“Do you know these people?” the open records clerk asked, to which the reporter said “no.”

The clerk said the citation would not be available to someone who did not know the people involved in the case. She did, however, give the reporter a one-and-a-half-page call log that contained the brief description of the incident and information about the people involved, including their names, phone numbers, addresses, genders and ages.

Johnson said that several factors may have made the citation unavailable — for example if the case involved a sensitive crime or if the record had not been reviewed by police supervisors. However, the relationship between the requestor and the defendant should have no bearing on whether the record is made available.

“Typically, as soon as (a citation) is written and is sent to the city attorney, it is available as public records for anyone,” Johnson said. “The public can make a request for a citation written against anyone … against me, against you, against anyone.”

On July 8, an NNS reporter made another call to District 5 to find out the status of the citation, and again, an officer said the best way to find out was through the department’s open records office. During a call on the same day to the open records office, an official was able to provide a call log number and the name of the officer who responded to the call, but said that it was unclear whether a report was written.

On July 13, a reporter placed a phone call to the officer who responded to the incident and left a message for him regarding the case. He did not return the call. The quest for more information about the incident ended in vain on Aug. 31 when the fourth search in six weeks on the court’s website rendered nothing.

Black hole

Johnson said the effort to obtain information about the incident may have been hindered by the fact that all the requests were made verbally.  The law allows for public officials to deny verbal requests without any detail, while requiring them to give a written explanation for their denial if the request is made in writing, Johnson said.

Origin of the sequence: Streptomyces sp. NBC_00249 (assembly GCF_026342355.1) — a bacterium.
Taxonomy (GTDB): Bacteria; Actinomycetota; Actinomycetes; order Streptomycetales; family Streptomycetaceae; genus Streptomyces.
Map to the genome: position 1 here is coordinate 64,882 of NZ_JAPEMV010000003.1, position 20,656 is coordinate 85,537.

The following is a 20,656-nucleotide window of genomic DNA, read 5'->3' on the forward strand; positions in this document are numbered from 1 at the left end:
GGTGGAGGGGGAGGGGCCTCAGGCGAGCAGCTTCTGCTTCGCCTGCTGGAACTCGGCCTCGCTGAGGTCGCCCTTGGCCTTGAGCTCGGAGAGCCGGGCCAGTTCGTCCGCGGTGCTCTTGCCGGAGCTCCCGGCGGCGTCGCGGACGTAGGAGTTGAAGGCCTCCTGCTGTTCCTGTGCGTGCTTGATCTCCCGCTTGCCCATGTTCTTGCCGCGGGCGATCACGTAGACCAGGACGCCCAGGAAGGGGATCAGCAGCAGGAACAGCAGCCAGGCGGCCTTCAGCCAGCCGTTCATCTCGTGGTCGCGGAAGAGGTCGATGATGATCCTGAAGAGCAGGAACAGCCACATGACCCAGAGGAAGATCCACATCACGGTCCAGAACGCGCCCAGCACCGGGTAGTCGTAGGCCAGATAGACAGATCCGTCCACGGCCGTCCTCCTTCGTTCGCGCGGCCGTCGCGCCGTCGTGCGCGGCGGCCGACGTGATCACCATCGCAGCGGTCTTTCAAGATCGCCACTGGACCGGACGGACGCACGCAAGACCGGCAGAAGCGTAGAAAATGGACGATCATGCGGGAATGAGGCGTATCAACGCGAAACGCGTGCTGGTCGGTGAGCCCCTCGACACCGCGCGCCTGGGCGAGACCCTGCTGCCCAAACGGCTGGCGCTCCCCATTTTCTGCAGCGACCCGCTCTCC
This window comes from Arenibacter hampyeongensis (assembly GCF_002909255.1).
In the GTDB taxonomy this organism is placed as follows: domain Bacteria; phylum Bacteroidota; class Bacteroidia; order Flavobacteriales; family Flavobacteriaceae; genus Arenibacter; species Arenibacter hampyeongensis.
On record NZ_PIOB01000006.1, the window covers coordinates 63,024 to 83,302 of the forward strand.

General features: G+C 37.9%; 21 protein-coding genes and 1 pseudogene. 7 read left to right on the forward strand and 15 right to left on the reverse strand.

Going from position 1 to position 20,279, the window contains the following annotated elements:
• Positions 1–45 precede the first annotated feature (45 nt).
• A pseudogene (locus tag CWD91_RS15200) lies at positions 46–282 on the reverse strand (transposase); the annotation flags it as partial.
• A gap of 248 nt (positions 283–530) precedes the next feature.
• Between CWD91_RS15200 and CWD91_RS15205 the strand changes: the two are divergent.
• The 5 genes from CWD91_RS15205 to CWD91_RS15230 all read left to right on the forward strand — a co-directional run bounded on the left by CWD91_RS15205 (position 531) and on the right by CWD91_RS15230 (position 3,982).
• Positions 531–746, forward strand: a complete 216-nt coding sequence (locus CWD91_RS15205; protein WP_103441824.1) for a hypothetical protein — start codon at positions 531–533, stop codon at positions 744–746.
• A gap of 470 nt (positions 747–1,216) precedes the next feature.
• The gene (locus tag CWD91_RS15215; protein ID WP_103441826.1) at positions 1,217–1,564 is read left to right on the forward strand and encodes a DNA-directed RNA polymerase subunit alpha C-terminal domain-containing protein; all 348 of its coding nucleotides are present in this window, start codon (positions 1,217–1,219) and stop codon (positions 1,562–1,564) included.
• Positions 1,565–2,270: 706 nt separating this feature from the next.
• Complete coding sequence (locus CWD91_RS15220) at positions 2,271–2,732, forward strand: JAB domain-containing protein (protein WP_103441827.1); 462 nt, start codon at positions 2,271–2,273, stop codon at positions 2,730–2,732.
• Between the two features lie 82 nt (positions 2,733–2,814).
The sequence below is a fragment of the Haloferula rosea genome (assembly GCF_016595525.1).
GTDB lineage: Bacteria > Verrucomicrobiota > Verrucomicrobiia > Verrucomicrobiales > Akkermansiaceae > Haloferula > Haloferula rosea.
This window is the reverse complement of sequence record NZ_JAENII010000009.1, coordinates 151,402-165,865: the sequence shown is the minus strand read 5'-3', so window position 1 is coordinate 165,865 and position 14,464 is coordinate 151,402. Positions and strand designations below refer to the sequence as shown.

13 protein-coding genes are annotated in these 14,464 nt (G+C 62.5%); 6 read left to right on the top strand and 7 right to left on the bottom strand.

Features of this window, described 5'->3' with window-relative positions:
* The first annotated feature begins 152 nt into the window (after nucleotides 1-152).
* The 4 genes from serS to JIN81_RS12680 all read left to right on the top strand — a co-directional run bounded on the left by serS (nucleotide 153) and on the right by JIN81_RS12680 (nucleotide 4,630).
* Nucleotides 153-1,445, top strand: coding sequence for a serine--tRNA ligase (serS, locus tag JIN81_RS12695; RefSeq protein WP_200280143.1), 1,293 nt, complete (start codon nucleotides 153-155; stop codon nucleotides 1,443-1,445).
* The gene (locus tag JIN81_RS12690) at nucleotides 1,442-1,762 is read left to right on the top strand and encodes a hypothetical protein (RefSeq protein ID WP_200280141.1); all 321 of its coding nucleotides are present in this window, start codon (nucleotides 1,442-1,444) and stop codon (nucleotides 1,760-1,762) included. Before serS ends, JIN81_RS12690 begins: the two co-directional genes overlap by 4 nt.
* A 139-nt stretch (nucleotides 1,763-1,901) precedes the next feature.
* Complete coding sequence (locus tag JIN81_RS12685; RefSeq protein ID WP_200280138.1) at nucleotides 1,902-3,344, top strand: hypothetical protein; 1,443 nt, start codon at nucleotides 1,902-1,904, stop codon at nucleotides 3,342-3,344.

During the Milwaukee Neighborhood News Service’s attempt to obtain the record, no one asked for a written request.

This citation and thousands like it written by the Milwaukee Police Department travel through a four- to six-week bureaucratic black hole where public access to detailed information about incidents associated with citations is limited.

After a citation is written, it is converted to an electronic case file and sent to the city attorney’s office, where it is reviewed, according to Kurt Behling, assistant city attorney with the City of Milwaukee. “We then approve them for filing,” he said. “Sometimes things need to be changed like (the officer) writes a trespassing ticket when it should be a loitering ticket.”

Before the city attorney has had a chance to determine probable cause, police records and narratives are typically not open records, Johnson said.
“Records subject to a pending investigation can be denied,” Johnson said. None of the clerks NNS approached to obtain records about the case said they were unavailable because of a pending investigation.

The broad intention is for the public to have as much access to records as possible, according to Johnson.  “I don’t think people understand (the law), but it’s a highly nuanced law,” he said. “It’s important that the public have access to records, but it’s also important that records that are sensitive are protected.”

Devi Shastri contributed to this article.

This story was originally published by Milwaukee Neighborhood News Service, where you can find other stories reporting on fifteen city neighborhoods in Milwaukee.